During the summer of 1858 Tolbert Fanning, President of Franklin College and a leader in Middle Tennessee for over twenty-five years, toured the congregations surrounding Nashville. He recounts this tour in the September 1858 edition of the Gospel Advocate (“Prospects in Middle Tennessee,” pp. 257-263).
He visited Hartsville and Bledsoe’s Creek congregations in Sumner county; Lebanon and Bethel in Wilson county; New Hope in Canon county; Ebenezer, Millersburg and Murfreesboro in Rutherford county, Shelbyville in Bedford county; Fayetteville in Lincoln county; Petersburg, Berea and Lewisburg in Marshall county; Williamsport and Columbia in Maury county; and Nolensville, Hillsboro, Thompson’s Station and Boston in Davidson county.
He drew three conclusions from his tour (pp. 262-263):
1. We have labored in Tennessee in word and teaching for twenty-nine years, and we never witnessed half the anxiety generally to hear and examine the Truth.
2. We never before saw half so many brethren determined to labor for the Lord. More churches are meeting for worship than have been at any previous date engaged.
3. We conscientiously believe that the brethren no where on earth possess a higher appreciation of the Truth, and of spiritual life, than in Tennessee, and with all our reverses the prospects are flattering. A faithful perseverence [sic] in well doing will remove mountains.
The recent “reverses” is an allusion to the devolution of the Nashville church under the leadership of Jesse B. Ferguson who embraced “spiritualism” as a theological method. His youth, popularity, and rhetorical flourish led the church away from its 1820s-1830s roots, according to Fanning.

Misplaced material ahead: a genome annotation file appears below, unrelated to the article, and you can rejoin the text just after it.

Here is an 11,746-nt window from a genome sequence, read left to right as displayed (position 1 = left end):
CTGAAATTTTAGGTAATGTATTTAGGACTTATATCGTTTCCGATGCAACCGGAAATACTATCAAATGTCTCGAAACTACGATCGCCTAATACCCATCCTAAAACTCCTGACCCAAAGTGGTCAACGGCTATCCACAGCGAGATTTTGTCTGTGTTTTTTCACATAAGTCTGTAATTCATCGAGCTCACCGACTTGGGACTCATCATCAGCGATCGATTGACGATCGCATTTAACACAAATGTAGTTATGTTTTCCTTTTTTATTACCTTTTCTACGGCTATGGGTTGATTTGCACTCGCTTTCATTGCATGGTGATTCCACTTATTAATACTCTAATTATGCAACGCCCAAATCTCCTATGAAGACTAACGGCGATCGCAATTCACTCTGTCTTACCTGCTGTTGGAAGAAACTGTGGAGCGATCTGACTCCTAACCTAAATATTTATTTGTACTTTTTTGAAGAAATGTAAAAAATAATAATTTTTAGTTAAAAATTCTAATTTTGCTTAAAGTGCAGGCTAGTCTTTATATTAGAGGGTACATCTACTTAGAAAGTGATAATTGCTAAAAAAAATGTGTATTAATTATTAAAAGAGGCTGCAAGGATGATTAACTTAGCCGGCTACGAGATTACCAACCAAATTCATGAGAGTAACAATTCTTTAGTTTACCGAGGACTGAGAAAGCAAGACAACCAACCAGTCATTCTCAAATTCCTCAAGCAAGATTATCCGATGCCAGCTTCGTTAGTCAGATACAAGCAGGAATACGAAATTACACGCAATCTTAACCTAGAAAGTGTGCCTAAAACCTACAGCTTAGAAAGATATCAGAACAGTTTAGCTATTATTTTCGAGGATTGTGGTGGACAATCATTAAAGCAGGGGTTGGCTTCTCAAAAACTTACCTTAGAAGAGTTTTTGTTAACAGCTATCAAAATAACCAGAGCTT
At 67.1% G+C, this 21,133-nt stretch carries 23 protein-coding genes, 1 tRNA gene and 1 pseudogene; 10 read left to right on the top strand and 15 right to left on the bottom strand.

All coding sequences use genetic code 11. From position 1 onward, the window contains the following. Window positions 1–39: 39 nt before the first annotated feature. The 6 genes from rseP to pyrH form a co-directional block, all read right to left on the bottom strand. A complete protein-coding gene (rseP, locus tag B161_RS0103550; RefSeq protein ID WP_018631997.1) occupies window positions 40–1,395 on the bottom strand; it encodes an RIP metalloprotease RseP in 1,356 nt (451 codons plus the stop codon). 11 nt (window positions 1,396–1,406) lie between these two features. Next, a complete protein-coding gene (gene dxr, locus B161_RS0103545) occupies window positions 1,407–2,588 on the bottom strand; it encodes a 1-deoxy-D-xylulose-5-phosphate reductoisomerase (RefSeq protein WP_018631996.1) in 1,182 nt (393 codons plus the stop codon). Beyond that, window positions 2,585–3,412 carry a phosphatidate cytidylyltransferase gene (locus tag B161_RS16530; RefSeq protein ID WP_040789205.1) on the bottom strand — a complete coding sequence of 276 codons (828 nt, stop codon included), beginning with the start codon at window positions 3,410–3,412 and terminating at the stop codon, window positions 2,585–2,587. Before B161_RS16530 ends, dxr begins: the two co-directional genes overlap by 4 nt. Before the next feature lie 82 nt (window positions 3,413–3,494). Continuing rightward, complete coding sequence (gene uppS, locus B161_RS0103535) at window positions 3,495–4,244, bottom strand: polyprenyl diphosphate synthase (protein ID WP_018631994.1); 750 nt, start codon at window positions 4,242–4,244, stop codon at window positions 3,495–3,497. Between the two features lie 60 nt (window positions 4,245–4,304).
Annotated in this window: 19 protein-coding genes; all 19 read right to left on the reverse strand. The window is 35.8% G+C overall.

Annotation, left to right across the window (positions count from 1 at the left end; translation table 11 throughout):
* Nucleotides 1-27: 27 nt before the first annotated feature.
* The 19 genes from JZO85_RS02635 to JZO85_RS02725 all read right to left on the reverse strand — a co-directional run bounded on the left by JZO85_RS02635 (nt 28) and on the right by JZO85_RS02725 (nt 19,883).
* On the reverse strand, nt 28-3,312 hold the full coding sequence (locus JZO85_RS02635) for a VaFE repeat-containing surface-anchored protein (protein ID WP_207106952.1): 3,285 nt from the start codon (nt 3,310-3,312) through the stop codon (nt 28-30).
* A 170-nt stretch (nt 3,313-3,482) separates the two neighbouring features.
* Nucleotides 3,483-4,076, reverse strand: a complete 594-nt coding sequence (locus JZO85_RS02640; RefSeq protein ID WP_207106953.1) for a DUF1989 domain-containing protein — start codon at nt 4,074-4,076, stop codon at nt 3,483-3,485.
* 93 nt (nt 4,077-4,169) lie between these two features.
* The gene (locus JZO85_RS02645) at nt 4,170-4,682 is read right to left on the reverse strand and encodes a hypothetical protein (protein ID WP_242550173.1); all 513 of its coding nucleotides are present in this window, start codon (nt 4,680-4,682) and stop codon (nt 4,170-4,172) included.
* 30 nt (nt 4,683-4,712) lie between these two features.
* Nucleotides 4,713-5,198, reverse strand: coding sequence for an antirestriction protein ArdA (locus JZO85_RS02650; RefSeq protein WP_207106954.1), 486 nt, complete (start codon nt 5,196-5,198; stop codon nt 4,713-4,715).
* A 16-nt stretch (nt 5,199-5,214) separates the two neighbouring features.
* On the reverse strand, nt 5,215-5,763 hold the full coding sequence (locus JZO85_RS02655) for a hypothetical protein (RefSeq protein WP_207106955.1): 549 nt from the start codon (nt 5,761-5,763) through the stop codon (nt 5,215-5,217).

However, this has occasioned a revival of sorts.
The apostacy and opposition of several popular men, who were numbered with us, have doubtless had the effect to induce the brethren to re-examine the foundation on which we are building, and the result is, that an unusual degree of intelligence is evinced by all who read and study, especially the Divine oracles. We regard it not the least flattery to intimate the probability that there are perhaps more independent thinkers, and devoted and intelligent Christians in Tenn., in proportion to the numbers professing faith, than in any other State in the Union. Our church afflictions have had the effect to weaken the confidence in the infallibility of men, to teach us humility, and we are not sure but they have had an influence to better qualify us for grappling with difficult questions.
Fanning reports that he has seen evidence of a great growth in the “spiritual life” of congregations in Middle Tennessee (p. 257). One of the major pieces of evidence for him was the growing practice of “meeting weekly to worship” (p. 262). It was more common, as Fanning notes, for churches to meet only once a month or only when an Evangelist was in town (as was still the case for some communities like Lebanon). For Fanning the “Lord’s Day” is a critical part of what it means to be a church, to cooperate in the work of the Lord, and to fulfill the mission of Christ.
In future blogs I hope, as time permits, to explore this theological idea as Fanning seeks to inculcate a reverence for the Lord’s Day on the part of Middle Tennessee congregations.